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Mike Champion wrote:
> Let me make sure I understand this "RPC accidentally balkanizes the Web"
On the money! Couldn't have said it better myself.
> c) Thus, the data is no longer portable, and the operations are no longer
> generic, so the Services Web is disjoint from the Web that we know today.
Yes, but Services Webs, plural. How do I point from a UDDI business
reference into .NET My Services or vice versa? I can only do that if
they are integrated point-to-point or through *the real Web.* And, in
fact, even today, the most useful interface to UDDI data is through *the
real Web*. It's just too bad that it isn't available in XML, in addition
> Finally, as I understand it, the practical implication of this is that
> 1 - SOAP as a packaging data into a convenient message format makes sense;
Yes, but you have to use SOAP in a manner that a lot of people will
consider "not really SOAP".
> 2 - An XML IDL perhaps similar to WSDL used as a metadata format for
> describing the packages makes sense
I have to think more about this issue and do some experiments. Obviously
just using XML schemas gets you part of the way. And you want to be able
to strongly-type intra-document links...so you need something more,
maybe Schematron. And then you have to think about describing the
pattern of transmission of documents back and forth so you need a little
> 3 - UDDI is a re-invention of what the Web does better already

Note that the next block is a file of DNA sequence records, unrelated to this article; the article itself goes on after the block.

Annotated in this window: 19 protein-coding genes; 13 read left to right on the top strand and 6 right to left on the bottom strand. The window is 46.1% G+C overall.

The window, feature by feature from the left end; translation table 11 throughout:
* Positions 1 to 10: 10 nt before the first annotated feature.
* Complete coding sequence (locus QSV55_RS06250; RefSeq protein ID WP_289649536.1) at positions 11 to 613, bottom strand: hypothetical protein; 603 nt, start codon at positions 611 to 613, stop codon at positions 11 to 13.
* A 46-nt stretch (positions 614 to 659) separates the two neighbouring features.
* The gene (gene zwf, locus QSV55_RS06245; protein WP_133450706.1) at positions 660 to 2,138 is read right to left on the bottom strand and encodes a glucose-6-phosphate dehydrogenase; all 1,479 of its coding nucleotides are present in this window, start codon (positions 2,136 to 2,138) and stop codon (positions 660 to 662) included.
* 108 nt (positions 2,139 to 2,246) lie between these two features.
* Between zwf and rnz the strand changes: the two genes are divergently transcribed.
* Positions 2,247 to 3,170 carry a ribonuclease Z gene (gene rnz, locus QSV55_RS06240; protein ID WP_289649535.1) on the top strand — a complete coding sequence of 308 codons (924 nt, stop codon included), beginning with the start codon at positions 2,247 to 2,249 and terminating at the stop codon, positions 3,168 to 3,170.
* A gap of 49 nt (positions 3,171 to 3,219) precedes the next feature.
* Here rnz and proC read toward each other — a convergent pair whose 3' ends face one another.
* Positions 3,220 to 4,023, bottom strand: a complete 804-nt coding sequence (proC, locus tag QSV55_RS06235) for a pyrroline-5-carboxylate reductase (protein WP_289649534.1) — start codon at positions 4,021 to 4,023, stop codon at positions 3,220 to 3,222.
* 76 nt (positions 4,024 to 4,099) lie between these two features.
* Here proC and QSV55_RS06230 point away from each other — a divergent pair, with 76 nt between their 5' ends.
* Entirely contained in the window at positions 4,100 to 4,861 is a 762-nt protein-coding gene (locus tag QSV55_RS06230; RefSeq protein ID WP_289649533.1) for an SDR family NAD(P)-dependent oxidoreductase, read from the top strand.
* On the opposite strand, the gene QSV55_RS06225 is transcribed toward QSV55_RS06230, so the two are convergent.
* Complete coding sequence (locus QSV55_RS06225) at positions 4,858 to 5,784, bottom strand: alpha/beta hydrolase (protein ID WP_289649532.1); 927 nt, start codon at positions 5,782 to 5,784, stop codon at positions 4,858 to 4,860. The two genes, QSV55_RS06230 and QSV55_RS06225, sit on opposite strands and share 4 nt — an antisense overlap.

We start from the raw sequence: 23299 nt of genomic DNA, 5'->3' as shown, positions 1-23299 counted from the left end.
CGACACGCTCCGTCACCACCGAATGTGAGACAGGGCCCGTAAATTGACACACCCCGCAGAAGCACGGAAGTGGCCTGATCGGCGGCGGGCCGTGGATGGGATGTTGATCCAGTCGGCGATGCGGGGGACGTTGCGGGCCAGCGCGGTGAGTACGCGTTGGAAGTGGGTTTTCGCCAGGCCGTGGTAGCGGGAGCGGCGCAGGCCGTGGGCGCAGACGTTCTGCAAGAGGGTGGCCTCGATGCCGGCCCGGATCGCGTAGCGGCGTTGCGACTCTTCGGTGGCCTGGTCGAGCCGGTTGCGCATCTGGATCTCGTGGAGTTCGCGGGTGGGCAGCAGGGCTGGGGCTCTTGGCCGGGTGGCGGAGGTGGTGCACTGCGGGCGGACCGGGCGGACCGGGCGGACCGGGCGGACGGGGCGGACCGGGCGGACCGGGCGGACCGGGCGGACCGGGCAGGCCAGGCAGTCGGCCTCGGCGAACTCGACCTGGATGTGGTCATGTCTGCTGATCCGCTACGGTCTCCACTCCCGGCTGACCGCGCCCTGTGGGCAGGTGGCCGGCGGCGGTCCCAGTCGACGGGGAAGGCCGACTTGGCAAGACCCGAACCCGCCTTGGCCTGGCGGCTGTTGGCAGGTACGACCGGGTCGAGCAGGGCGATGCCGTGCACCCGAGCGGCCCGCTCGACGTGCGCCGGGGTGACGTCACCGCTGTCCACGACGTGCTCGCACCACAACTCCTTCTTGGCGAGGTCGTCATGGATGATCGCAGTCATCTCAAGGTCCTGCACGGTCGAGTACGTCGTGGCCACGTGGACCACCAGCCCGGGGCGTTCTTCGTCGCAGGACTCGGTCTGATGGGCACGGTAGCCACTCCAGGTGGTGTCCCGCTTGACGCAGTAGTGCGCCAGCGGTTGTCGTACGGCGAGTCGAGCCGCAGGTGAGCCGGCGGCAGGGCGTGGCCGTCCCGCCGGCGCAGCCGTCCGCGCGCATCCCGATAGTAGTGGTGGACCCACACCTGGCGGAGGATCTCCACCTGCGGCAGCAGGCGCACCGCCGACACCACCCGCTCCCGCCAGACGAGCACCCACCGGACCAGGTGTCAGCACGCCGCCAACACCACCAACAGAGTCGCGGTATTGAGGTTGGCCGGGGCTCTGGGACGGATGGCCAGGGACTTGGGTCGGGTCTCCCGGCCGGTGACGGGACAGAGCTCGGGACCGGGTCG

I think the discovery conversation is kind of orthogonal. I used UDDI as
an example in my article just because it is so blatantly a simple
document publishing exercise which has been complicated for no reason.
But even if I was the world's biggest fan of RPC I probably still
wouldn't see how UDDI added much. Service discovery is just something
that human beings do, IMHO. Even when it may make sense to automate
service discovery (what printers are available?) it is so trivial to do
it with application-specific vocabularies that I don't see the benefit
of UDDI's generalization. CORBA people should have a lot of experience
with service discovery. Anyone want to pipe up?
> 4- The Way Ahead lies in teaching developers the power of HTTP and XML,
> not hiding them behind Wizards, and RPC protocols.
Agreed. But I think that the real power is in the combination of URIs
and XML. And the major virtue of URIs is their universality. HTTP is
only interesting because it is a resource (the "R" in URI) manipulation
protocol (and thus far, the only one). The REST debates tend to revolve
around HTTP because it is the controversial part. URIs and XML are
motherhood and apple pie.
Maybe if we added a few layers of paint to HTTP and called it URMP it
would be more trendy!